• The Telehealth Family Engagement Initiative helps families with children who have special health care needs get virtual care.
  • The Children with Medical Complexity Program provides virtual mentoring to health care and public health professionals in ensuring safe service delivery for the children.

Frequently Asked Questions

Below you will find Frequently Asked Questions relevant to MCHB Grantees.

Please also refer to:

For grantees: Please continue to check this page for updates and contact your Project Officer directly with any questions not addressed in the FAQs.

We encourage you to be proactive in your emergency preparedness planning and to coordinate with partners at the state and local level in emergency response. Refer to the Centers for Disease Control and Prevention (CDC) as a resource for all up-to-date information, including the impact of COVID-19 on pregnancy and on children, teens, and young adults. The Administration of Community Living provides information for people with disabilities and their caregivers. 

Title V Maternal and Child Health Services Block Grant

The Title V program’s role includes:

  • Monitoring maternal and child health (MCH) population needs
  • Implementing science-based approaches to address current and emerging issues

What are some ways for states to adapt Title V funding to support COVID-19 programs?

The Title V MCH Block Grant allows states to redirect funds. Potential responses may include:

  • Epidemiology support: Title V epidemiologists can provide expertise to state outbreak investigations.
  • Partnerships: Partnerships with other state agencies, medical providers, and health care organizations to help educate the MCH population about COVID-19.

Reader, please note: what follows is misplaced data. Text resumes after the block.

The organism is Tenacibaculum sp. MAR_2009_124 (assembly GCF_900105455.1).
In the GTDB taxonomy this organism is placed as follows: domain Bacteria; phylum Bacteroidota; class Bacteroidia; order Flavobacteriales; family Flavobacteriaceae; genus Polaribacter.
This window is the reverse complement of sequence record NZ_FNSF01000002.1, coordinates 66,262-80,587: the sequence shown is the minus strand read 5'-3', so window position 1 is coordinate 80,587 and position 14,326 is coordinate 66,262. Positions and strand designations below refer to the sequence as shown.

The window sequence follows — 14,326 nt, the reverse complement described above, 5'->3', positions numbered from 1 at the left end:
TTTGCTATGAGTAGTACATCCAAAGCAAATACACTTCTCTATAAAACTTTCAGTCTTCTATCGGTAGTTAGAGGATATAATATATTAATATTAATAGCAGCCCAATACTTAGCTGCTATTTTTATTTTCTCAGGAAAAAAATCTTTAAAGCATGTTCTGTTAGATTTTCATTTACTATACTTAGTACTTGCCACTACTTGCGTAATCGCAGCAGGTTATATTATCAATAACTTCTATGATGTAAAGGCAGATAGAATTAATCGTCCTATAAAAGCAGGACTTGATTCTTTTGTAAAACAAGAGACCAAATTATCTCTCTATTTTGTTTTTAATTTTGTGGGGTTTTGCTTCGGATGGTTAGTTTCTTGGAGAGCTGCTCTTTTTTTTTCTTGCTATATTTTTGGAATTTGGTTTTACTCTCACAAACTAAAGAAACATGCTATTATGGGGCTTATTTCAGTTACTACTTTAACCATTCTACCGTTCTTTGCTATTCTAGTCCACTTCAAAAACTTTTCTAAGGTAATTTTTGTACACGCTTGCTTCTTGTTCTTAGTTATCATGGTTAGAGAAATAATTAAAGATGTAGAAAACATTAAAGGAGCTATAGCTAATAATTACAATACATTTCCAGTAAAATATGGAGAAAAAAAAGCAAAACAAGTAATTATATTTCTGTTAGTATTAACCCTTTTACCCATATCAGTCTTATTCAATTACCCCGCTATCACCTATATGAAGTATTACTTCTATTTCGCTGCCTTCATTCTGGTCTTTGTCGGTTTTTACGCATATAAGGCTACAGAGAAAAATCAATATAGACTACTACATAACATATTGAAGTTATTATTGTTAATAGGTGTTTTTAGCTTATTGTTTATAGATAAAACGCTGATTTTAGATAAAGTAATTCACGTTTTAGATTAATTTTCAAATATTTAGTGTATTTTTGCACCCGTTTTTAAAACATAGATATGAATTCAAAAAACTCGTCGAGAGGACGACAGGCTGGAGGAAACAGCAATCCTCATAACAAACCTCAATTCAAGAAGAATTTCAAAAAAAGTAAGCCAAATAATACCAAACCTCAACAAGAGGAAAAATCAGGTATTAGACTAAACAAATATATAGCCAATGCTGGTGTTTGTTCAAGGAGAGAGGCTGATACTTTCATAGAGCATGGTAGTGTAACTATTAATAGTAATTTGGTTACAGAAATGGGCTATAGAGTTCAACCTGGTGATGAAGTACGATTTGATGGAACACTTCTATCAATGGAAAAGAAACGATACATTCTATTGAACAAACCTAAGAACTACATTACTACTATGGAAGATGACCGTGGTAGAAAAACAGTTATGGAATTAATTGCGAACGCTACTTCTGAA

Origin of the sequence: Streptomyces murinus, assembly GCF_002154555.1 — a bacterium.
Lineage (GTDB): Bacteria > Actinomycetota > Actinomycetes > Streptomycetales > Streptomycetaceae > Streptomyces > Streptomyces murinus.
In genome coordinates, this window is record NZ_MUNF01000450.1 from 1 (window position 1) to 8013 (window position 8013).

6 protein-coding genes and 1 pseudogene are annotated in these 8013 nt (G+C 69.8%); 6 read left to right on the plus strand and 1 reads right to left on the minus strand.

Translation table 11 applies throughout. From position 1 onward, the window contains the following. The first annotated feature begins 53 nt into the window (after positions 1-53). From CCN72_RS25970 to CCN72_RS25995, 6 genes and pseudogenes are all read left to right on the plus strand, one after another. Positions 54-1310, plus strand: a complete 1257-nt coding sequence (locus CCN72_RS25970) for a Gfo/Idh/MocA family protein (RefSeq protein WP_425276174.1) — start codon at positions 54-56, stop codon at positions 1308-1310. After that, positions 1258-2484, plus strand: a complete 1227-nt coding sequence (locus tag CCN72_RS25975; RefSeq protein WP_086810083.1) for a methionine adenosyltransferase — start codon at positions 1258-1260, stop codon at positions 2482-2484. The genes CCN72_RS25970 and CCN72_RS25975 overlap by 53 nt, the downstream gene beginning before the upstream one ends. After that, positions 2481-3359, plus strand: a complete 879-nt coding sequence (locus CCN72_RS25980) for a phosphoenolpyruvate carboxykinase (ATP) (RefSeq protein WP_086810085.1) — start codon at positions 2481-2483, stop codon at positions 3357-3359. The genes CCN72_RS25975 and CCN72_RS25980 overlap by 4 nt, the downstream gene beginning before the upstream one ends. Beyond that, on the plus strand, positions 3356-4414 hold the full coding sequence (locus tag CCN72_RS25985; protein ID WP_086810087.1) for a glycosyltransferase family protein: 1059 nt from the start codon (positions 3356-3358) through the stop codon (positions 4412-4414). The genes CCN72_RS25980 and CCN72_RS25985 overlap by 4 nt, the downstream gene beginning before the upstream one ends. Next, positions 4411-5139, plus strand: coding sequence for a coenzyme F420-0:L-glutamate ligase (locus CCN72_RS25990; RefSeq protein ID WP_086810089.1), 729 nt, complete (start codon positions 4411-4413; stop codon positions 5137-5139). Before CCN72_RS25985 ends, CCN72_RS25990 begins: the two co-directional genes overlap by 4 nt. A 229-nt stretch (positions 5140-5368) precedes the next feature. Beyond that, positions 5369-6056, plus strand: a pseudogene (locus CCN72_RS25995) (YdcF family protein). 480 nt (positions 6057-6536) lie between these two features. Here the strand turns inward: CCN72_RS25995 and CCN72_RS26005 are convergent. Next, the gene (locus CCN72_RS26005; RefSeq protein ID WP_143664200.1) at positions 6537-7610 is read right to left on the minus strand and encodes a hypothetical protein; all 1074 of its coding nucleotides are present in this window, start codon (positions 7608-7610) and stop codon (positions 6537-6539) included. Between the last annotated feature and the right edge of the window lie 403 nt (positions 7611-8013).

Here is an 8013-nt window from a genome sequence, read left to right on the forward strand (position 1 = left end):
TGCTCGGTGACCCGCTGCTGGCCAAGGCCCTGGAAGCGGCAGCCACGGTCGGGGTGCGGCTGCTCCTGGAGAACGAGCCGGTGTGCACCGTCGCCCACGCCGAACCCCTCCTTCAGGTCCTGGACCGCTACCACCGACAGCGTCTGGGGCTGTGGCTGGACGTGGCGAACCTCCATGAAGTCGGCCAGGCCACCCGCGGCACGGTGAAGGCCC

• Emergency preparedness: Working closely with state and local emergency preparedness staff to make sure that the needs of the MCH population are represented.
  • Infrastructure support: Funding infrastructure to support COVID-19 response. For example, allowing Public Health Nurses who are routinely supported by Title V funds to support a call center or deliver health services.
  • Communication support: Partnering with parent networks and health care providers to provide accurate and reliable information to all families.
  • Community engagement: Engaging community leaders, including faith-based leaders, to educate people about strategies for preventing illness.
  • Vaccine Distribution: Support efforts to inform providers and families about the availability and accessibility of COVID-19 vaccinations for MCH populations.
  • Contact Tracing: Conducting contact tracing and case investigations to help stop the spread and support data collection.

Do states need to seek prior approval to use Title V funds for a COVID-19 program?

As long as the expenditure of MCH block grant funds is in accordance with your state/jurisdiction’s fiscal policies and regulations and also consistent with the MCH block grant statute (e.g., 30/30/10 funding restrictions), you do not need to seek prior approval to use Title V funds as part of the COVID-19 response.  Please keep your Project Officer apprised of your efforts, as you are able.

How are Title V MCH Block Grant programs responding to COVID-19?

We recommend you reach out directly to states for state-specific information. Please refer to MCHB’s list of Title V state contacts for contact information. 

Children and Youth with Special Health Care Needs (CYSHCN)

What resources are available for CYSHCN or individuals with disabilities?